BJP already occupies the position of the ‘best of the conventional parties’. A ‘second chance’ to prove “AAP is the ideal party” is an oxymoron, unless AAP has new leadership that hasn’t failed the people (Law of Exclusivity).
[dropcap color=”#008040″ boxed=”yes” boxed_radius=”8px” class=”” id=””]E[/dropcap]very election, in the long run, becomes a 2-horse race (Law of Duality.) There’s already the Congress (led UPA) as the alternative to BJP (led NDA). If ever people want an alternative to both these parties, there is the possibility of a Ghatbandhan of regional parties (God forbid!) In such a backdrop, AAP has no position as an alternative party (Law of Failure), after it has already failed, except with an alternative kind of politics and agenda that people like and believe in.
Now, if AAP sacrifices its top leadership unconditionally (Law of Sacrifice) and seeks pardon from the people (Law of Candour), promising that AAP under the new, honest, legitimate and not-yet-discredited leadership, can still deliver on its original promise, people may still give it another chance, some day. Perhaps, Arvind Kejriwal and Manish may even retain their positions in Delhi Assembly but should be willing to truly work under a new untainted, promising leadership.
Looking back, AAP’s overwhelming success (Law of Hype and Law of Success) was a major cause for its current downfall. Had it got just a bare majority in 2015, the expectations of the party leadership, followers, and the voters would have been tempered; AAP leaders may have had strong opposition and would have acted more responsibly. AAP would have grown organically like a trend, and not fallen as a fad (Law of Acceleration).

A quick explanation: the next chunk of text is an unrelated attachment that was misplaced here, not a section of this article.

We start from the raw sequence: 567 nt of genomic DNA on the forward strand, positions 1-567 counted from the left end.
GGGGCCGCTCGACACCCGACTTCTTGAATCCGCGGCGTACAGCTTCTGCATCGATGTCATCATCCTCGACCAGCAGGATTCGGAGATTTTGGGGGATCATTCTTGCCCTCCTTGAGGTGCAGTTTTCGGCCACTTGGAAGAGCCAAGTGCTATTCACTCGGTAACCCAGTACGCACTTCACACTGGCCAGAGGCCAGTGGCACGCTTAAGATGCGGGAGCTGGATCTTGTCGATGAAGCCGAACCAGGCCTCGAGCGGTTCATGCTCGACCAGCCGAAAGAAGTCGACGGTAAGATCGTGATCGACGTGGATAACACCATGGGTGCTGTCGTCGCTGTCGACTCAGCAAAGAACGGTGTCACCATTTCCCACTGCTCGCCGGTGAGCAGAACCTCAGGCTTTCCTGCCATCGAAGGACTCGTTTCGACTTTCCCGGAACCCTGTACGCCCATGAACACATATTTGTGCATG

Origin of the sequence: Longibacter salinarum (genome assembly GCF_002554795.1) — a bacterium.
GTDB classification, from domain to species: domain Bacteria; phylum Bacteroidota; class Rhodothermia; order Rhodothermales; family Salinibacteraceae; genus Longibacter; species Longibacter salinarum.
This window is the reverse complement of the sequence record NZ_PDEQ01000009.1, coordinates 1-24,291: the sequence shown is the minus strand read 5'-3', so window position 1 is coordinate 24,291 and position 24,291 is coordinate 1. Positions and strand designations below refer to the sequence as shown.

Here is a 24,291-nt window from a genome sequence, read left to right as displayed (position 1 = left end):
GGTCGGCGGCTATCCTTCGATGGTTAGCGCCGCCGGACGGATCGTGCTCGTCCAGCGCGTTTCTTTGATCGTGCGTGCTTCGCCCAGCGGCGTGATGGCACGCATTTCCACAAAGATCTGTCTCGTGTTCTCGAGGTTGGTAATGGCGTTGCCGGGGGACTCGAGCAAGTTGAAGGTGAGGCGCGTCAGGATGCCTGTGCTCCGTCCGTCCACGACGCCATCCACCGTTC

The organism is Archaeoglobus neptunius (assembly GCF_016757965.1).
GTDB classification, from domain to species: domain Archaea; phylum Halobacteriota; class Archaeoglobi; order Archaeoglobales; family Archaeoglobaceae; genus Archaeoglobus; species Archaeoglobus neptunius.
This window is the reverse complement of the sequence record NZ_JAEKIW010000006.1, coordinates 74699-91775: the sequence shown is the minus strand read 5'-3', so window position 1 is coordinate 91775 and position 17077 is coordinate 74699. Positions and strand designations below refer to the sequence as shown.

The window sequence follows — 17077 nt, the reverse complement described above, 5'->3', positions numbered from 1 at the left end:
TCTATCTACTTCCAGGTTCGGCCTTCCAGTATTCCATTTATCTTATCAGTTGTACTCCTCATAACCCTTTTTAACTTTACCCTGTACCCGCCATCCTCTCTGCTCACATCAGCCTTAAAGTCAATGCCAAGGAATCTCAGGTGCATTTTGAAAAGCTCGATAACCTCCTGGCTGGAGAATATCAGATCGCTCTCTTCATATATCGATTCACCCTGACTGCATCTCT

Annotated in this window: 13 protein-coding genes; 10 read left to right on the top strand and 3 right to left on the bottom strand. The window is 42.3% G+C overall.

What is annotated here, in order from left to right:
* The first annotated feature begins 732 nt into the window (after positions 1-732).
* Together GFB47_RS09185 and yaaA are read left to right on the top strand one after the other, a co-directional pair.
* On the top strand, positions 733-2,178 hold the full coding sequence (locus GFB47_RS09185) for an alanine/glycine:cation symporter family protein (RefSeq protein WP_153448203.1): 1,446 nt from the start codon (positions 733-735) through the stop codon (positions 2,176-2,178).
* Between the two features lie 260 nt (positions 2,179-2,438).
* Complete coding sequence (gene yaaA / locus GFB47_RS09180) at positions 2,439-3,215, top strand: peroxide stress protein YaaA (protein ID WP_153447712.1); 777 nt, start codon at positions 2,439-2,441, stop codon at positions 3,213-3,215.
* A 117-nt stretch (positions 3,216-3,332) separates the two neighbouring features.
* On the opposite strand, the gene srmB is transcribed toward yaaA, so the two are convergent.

[dropcap color=”#008040″ boxed=”yes” boxed_radius=”8px” class=”” id=””]S[/dropcap]waraj Abhiyan, led by Yogendra Yadav is unlikely to take off in a big way on its own occupying the position previously held by AAP due to lack of critical mass in terms of all resources (money, volunteer base, etc) (Law of Resources). So, it makes sense for Swaraj Abhiyan to merge with its parent party, but with Yogendra Yadav as the real leader, for all the reasons already explained.
This will be in the best interest of the country too, with Congress-led UPA as the alternative to BJP and AAP offering alternative politics and agenda (from both ideological and political angles, as discussed above).
One is not sure if AAP’s turn will ever come ( I hope it will, some day), but should it come, people may not be found wanting in giving it a chance, ONLY IF all the above are done, especially handing over the party leadership to Yogendra to create a system that won’t fail the party and the country again. He’s perhaps one of the best alternative thought leaders in Indian politics today, even if people may not be ready for his thoughts yet.
Will the present leadership of AAP led by Arvind Kejriwal come forward to surrender the leadership in the interest of the party and the country? If not, will the AAP rank and file force him to surrender the leadership? Time alone will tell.
If AAP remains under Kejriwal, chances are AAP will be another of those parties around that may never make it any big in Indian politics.
1. Text in Blue points to additional data on the topic.
2. The views expressed here are those of the author and do not necessarily represent or reflect the views of PGurus.